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Old 11-08-2017, 07:23 AM   #1
Onkel Neal
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radar Navy Tests Hypersonic Weapons That Could Hit Anywhere on Earth in an Hour

Navy Tests Hypersonic Weapons That Could Hit Anywhere on Earth in an Hour



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The U.S. Navy is testing technology that could deliver a conventional warhead anywhere on Earth in as little as an hour. As first reported by US Naval Institute News, the Navy performed a flight test last week featuring Prompt Global Strike, a hypersonic weapon system designed to give the U.S. the ability to quickly strike targets worldwide with almost no notice.

Interest in very long range precision-guided weapons surfaced in 2001, when the George W. Bush Administration expressed interest in "offensive strike" weapons. The idea was to field a ballistic missile or some other kind of high-speed long-range missile with a conventional, high explosive warhead. This way, the U.S. could hit targets virtually anywhere based on time-sensitive information in situations where aircraft carriers, bombers, and other U.S. assets could not respond in time.
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Old 11-08-2017, 11:12 AM   #2
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Default Please don't make it depend on GPS

With the Russian's spooking GPS data that missile or what ever it is called may not hit what it's suppose to. What it needs is a map of the land terrain for guidance at least in the terminal phase so it can't be gps spooked and misguided.
This may give the Russians, Chinese and the North Korean missile man pause.
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Old 11-08-2017, 11:16 AM   #3
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What, where, when, how and why are the only questions left to answer?

The reason why will never go away?

http://acepilots.com/planes/b29.html

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What was the most expensive military project of World War Two? ...
It wasn't the atom bomb (the Manhattan Project). It was the Boeing B-29 Superfortress.

Cost? $3 billion, the most expensive weapon of World War II.

Only used in the Pacific, to rain both conventional and atomic destruction on Japan's cities,
the B-29 surely justified the cost of its development.
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Old 11-08-2017, 11:20 AM   #4
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Quote:
Originally Posted by moose1am View Post
With the Russian's spooking GPS data that missile or what ever it is called may not hit what it's suppose to. What it needs is a map of the land terrain for guidance at least in the terminal phase so it can't be gps spooked and misguided.
This may give the Russians, Chinese and the North Korean missile man pause.
This is available due to the first Polaris submarines A-1 missiles did not have GPS and relied upon images of the target before the warhead would arm, but of course those missiles were coming down out of the atmosphere not headed straight for the target dropped out of a bomber bay doors.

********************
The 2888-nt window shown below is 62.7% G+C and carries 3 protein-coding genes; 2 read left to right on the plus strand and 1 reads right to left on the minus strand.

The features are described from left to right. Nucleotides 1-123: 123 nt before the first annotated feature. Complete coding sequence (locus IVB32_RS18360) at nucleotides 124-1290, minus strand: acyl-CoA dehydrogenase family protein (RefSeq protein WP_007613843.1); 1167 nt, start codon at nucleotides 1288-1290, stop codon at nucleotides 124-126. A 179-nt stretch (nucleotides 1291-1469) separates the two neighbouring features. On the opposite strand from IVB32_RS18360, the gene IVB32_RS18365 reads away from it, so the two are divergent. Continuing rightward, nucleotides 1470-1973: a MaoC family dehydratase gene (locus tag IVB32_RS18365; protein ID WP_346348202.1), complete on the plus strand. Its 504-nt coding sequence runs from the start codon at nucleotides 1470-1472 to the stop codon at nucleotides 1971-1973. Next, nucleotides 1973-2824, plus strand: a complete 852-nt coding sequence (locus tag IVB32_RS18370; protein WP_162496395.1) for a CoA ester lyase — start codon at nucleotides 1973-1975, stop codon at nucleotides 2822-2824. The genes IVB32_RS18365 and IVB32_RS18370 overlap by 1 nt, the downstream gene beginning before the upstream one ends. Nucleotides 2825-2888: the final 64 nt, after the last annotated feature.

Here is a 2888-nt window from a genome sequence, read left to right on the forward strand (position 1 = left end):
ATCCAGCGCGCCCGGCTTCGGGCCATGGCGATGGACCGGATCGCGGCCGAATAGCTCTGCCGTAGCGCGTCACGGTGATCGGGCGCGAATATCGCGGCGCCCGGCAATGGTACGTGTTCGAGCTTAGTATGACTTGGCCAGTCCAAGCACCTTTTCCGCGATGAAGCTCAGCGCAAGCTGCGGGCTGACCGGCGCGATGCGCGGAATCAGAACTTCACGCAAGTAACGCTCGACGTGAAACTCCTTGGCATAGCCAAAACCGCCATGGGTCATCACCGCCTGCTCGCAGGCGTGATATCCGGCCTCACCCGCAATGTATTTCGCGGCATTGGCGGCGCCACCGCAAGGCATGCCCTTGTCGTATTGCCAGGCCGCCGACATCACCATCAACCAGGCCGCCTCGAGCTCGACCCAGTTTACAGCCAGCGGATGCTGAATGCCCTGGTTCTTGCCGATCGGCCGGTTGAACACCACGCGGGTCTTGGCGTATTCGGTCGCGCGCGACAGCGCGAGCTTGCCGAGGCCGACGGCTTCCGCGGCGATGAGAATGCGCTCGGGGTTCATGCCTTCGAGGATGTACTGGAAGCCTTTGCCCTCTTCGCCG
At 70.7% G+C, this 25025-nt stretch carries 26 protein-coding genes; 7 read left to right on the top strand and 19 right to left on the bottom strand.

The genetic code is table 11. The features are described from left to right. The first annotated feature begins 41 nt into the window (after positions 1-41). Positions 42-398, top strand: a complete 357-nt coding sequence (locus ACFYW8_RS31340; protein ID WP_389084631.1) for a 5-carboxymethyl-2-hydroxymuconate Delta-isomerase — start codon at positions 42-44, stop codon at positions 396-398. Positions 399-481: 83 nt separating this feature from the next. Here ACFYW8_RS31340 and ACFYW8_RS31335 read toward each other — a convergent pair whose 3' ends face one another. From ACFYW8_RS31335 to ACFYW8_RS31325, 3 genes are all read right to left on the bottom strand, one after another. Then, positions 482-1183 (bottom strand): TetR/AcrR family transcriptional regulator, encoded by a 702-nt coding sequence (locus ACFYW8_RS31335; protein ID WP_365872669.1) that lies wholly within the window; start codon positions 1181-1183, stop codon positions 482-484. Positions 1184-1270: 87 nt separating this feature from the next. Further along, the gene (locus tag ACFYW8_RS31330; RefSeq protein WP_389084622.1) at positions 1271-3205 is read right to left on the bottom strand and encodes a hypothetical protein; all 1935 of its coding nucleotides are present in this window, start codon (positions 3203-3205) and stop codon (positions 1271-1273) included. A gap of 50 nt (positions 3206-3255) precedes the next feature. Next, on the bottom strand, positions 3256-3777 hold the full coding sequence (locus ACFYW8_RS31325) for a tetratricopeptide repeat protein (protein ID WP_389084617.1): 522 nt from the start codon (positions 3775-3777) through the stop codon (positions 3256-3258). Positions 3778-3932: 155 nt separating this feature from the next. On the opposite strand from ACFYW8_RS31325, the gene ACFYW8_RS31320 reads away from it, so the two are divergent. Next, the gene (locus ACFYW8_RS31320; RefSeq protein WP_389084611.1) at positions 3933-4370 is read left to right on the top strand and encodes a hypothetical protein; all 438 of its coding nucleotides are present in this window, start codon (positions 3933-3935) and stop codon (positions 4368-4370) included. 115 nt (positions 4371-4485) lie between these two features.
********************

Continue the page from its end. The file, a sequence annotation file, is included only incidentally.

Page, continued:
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Old 11-08-2017, 02:52 PM   #5
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ECM seems to only be the issue when we are talking about precise strikes against hard targets.

Launch of the Russian equivalent:
 

The issue with such weapons is that the adversary would still by default view them as a strategic nuclear weapon and thus, if he has the proper EW means, would react approprietely.

p.s. X51 pics being used everywhere is cancer.
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Old 11-08-2017, 03:35 PM   #6
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My first thought was - Countermeasure

Second thought The development in weapons is moving fast forward wonder what we will see in 50 or 100 years from now. Laser weapons from rifle to artillery ? or a combination ?

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Old 11-08-2017, 10:28 PM   #7
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Since at least 1967 there has been a guidance system available that does not rely on artificial satellites or images of the target. The MD-1 Automatic Astro Compass was a sort of automated sextant which could guide a bomber or even a missile, based on the locations of the stars in the sky.

I'm not sure if the old system would work on a missile traveling at hypersonic speeds, but according to the article linked in the first post:

Quote:
Boost glide hypersonic weapons typically sit atop a ballistic missile and ride the missile to a great height and speed, before detaching from the missile and gliding down to the target...
This probably means that the missile would be above any cloud cover for a significant portion of its flight and therefore would have a clear view of the sky under any weather conditions. With today's technology, it would likely be a relatively simple task to design a new system which could operate at higher flight speeds. I'm also not sure if the old system was capable of using the Sun/Moon/Venus/etc. during the daytime, but again, this would be a trivial matter to work out today.

A system like the MD-1 could guide the missile most of the way, providing an accurate position until under any cloud cover. At that point an INS (inertial navigation system) could take over using the last known position from the MD-1.

EDIT: As recently as 2015 one of these units was listed on eBay for a mere US$425.

Last edited by Nathaniel B.; 11-08-2017 at 10:37 PM.
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